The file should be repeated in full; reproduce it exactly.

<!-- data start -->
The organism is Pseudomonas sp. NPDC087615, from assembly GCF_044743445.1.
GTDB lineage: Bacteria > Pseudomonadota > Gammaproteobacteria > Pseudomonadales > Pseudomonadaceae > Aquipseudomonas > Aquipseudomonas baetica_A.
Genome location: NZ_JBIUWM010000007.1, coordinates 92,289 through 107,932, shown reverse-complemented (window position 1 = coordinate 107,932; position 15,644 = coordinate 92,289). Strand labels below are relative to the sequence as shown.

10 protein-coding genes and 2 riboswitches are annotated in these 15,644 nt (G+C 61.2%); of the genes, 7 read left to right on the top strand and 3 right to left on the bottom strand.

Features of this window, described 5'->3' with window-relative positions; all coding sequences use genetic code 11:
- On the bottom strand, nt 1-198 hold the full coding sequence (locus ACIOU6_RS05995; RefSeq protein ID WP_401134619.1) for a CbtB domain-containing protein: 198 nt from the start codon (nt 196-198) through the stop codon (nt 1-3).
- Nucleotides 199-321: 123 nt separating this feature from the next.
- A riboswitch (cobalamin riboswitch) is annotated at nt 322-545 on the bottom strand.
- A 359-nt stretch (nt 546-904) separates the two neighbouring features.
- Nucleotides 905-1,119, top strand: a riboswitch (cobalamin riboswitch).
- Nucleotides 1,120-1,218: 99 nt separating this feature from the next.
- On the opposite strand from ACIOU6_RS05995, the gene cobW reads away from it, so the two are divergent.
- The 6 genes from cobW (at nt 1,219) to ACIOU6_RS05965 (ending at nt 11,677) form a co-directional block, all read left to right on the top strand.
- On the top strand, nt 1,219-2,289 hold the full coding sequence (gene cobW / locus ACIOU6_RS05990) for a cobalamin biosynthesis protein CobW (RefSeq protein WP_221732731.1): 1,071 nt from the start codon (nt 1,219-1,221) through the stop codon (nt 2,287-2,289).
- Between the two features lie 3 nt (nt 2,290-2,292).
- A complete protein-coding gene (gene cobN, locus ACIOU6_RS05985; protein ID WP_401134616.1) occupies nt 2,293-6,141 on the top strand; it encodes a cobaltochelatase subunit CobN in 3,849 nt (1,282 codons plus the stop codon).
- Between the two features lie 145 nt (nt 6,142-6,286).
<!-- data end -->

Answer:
The organism is Pseudomonas sp. NPDC087615, from assembly GCF_044743445.1.
GTDB lineage: Bacteria > Pseudomonadota > Gammaproteobacteria > Pseudomonadales > Pseudomonadaceae > Aquipseudomonas > Aquipseudomonas baetica_A.
Genome location: NZ_JBIUWM010000007.1, coordinates 92,289 through 107,932, shown reverse-complemented (window position 1 = coordinate 107,932; position 15,644 = coordinate 92,289). Strand labels below are relative to the sequence as shown.

10 protein-coding genes and 2 riboswitches are annotated in these 15,644 nt (G+C 61.2%); of the genes, 7 read left to right on the top strand and 3 right to left on the bottom strand.

Features of this window, described 5'->3' with window-relative positions; all coding sequences use genetic code 11:
- On the bottom strand, nt 1-198 hold the full coding sequence (locus ACIOU6_RS05995; RefSeq protein ID WP_401134619.1) for a CbtB domain-containing protein: 198 nt from the start codon (nt 196-198) through the stop codon (nt 1-3).
- Nucleotides 199-321: 123 nt separating this feature from the next.
- A riboswitch (cobalamin riboswitch) is annotated at nt 322-545 on the bottom strand.
- A 359-nt stretch (nt 546-904) separates the two neighbouring features.
- Nucleotides 905-1,119, top strand: a riboswitch (cobalamin riboswitch).
- Nucleotides 1,120-1,218: 99 nt separating this feature from the next.
- On the opposite strand from ACIOU6_RS05995, the gene cobW reads away from it, so the two are divergent.
- The 6 genes from cobW (at nt 1,219) to ACIOU6_RS05965 (ending at nt 11,677) form a co-directional block, all read left to right on the top strand.
- On the top strand, nt 1,219-2,289 hold the full coding sequence (gene cobW / locus ACIOU6_RS05990) for a cobalamin biosynthesis protein CobW (RefSeq protein WP_221732731.1): 1,071 nt from the start codon (nt 1,219-1,221) through the stop codon (nt 2,287-2,289).
- Between the two features lie 3 nt (nt 2,290-2,292).
- A complete protein-coding gene (gene cobN, locus ACIOU6_RS05985; protein ID WP_401134616.1) occupies nt 2,293-6,141 on the top strand; it encodes a cobaltochelatase subunit CobN in 3,849 nt (1,282 codons plus the stop codon).
- Between the two features lie 145 nt (nt 6,142-6,286).